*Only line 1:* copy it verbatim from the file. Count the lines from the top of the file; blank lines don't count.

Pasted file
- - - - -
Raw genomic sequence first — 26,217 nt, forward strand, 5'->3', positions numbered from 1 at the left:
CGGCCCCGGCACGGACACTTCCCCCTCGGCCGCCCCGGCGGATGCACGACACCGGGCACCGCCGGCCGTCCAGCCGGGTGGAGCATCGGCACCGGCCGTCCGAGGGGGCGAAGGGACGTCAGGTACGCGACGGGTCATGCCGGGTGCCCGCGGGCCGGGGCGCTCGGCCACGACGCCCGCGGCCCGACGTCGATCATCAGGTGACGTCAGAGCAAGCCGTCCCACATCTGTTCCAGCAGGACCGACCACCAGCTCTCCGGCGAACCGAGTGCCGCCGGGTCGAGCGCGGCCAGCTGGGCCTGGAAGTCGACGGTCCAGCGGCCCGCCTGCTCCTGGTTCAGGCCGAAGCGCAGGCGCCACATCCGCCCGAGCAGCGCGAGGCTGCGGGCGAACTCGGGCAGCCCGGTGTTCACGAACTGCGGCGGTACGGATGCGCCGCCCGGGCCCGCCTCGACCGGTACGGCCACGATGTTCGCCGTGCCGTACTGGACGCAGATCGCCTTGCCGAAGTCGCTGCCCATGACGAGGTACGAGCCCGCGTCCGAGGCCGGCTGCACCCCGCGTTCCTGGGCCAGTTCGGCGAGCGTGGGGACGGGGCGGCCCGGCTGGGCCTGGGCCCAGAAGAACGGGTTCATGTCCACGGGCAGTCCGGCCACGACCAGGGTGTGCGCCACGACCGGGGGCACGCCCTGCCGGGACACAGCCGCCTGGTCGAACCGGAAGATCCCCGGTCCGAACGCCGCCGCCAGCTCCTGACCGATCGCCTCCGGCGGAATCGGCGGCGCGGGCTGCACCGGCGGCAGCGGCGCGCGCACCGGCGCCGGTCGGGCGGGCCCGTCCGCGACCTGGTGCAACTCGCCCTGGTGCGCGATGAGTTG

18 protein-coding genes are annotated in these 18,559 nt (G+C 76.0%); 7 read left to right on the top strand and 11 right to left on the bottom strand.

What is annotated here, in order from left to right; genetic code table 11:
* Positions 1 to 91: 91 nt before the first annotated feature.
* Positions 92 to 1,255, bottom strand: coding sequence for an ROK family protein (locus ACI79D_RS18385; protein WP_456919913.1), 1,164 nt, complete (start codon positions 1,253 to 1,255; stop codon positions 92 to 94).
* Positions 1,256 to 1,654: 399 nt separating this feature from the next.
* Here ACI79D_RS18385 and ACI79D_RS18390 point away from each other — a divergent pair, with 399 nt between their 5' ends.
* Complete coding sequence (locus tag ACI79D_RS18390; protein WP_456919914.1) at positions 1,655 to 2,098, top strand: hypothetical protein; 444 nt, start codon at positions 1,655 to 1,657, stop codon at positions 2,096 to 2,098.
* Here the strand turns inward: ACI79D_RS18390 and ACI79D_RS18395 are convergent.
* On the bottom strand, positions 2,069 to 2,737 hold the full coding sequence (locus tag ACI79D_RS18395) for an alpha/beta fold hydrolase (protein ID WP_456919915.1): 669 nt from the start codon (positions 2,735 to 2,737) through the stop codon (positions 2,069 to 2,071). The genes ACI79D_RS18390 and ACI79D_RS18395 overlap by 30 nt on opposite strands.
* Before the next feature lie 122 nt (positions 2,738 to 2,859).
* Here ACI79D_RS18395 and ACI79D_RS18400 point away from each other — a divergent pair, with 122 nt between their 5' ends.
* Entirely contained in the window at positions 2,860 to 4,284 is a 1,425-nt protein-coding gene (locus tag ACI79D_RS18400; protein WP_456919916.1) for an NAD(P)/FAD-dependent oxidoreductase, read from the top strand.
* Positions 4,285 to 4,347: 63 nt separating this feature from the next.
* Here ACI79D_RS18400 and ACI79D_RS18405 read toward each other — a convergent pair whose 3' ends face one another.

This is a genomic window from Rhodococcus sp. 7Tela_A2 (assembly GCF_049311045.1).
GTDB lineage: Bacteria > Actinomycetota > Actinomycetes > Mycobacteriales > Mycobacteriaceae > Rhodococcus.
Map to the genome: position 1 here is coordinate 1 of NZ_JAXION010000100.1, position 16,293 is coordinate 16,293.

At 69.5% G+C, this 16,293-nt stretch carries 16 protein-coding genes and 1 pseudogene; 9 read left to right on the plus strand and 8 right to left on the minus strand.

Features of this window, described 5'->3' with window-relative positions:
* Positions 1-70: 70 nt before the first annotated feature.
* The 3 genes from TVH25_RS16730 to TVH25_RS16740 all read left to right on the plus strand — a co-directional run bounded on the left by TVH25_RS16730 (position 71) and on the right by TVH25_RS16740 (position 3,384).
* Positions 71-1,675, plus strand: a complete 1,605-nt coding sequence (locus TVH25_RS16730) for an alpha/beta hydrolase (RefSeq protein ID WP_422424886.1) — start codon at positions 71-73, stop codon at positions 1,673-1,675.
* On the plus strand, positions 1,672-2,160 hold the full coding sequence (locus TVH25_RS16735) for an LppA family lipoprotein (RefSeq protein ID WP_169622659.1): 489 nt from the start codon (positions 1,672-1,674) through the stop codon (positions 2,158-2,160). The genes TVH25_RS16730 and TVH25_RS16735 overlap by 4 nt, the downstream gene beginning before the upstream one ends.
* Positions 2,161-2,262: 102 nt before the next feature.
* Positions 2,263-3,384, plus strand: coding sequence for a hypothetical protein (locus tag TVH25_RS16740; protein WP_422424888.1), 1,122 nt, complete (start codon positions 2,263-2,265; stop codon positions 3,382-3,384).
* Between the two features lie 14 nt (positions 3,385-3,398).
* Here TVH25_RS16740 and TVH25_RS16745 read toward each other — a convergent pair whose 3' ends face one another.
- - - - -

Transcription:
Raw genomic sequence first — 26,217 nt, forward strand, 5'->3', positions numbered from 1 at the left: